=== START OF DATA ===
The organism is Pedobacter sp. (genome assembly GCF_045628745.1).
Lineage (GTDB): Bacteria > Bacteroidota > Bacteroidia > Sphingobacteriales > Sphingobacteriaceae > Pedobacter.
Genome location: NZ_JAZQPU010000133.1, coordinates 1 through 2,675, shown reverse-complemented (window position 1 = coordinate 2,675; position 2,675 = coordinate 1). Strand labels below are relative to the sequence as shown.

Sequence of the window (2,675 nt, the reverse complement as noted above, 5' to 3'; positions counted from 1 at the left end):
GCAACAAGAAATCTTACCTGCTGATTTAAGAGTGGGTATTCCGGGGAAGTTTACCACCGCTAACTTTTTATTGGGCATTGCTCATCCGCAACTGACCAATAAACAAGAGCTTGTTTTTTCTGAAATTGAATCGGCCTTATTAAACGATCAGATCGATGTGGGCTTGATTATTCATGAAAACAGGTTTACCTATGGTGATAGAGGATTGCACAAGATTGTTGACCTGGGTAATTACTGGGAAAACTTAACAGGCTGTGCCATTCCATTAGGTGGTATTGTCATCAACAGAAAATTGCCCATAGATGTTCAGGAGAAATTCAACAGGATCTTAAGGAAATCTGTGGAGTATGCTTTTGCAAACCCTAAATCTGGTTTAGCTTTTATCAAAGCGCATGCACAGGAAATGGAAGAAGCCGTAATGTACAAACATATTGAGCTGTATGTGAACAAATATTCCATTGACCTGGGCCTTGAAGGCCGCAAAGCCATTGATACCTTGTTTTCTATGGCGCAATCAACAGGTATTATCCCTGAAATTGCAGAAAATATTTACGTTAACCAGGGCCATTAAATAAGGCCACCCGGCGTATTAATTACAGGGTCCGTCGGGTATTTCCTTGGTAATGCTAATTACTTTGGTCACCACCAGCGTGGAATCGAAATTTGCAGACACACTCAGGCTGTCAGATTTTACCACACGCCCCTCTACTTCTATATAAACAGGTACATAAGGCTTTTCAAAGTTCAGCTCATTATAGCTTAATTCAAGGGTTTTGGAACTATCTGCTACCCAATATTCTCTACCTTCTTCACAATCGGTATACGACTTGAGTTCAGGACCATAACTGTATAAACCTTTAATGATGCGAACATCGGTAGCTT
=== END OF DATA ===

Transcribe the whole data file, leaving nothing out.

The organism is Pedobacter sp. (genome assembly GCF_045628745.1).
Lineage (GTDB): Bacteria > Bacteroidota > Bacteroidia > Sphingobacteriales > Sphingobacteriaceae > Pedobacter.
Genome location: NZ_JAZQPU010000133.1, coordinates 1 through 2,675, shown reverse-complemented (window position 1 = coordinate 2,675; position 2,675 = coordinate 1). Strand labels below are relative to the sequence as shown.

Sequence of the window (2,675 nt, the reverse complement as noted above, 5' to 3'; positions counted from 1 at the left end):
GCAACAAGAAATCTTACCTGCTGATTTAAGAGTGGGTATTCCGGGGAAGTTTACCACCGCTAACTTTTTATTGGGCATTGCTCATCCGCAACTGACCAATAAACAAGAGCTTGTTTTTTCTGAAATTGAATCGGCCTTATTAAACGATCAGATCGATGTGGGCTTGATTATTCATGAAAACAGGTTTACCTATGGTGATAGAGGATTGCACAAGATTGTTGACCTGGGTAATTACTGGGAAAACTTAACAGGCTGTGCCATTCCATTAGGTGGTATTGTCATCAACAGAAAATTGCCCATAGATGTTCAGGAGAAATTCAACAGGATCTTAAGGAAATCTGTGGAGTATGCTTTTGCAAACCCTAAATCTGGTTTAGCTTTTATCAAAGCGCATGCACAGGAAATGGAAGAAGCCGTAATGTACAAACATATTGAGCTGTATGTGAACAAATATTCCATTGACCTGGGCCTTGAAGGCCGCAAAGCCATTGATACCTTGTTTTCTATGGCGCAATCAACAGGTATTATCCCTGAAATTGCAGAAAATATTTACGTTAACCAGGGCCATTAAATAAGGCCACCCGGCGTATTAATTACAGGGTCCGTCGGGTATTTCCTTGGTAATGCTAATTACTTTGGTCACCACCAGCGTGGAATCGAAATTTGCAGACACACTCAGGCTGTCAGATTTTACCACACGCCCCTCTACTTCTATATAAACAGGTACATAAGGCTTTTCAAAGTTCAGCTCATTATAGCTTAATTCAAGGGTTTTGGAACTATCTGCTACCCAATATTCTCTACCTTCTTCACAATCGGTATACGACTTGAGTTCAGGACCATAACTGTATAAACCTTTAATGATGCGAACATCGGTAGCTT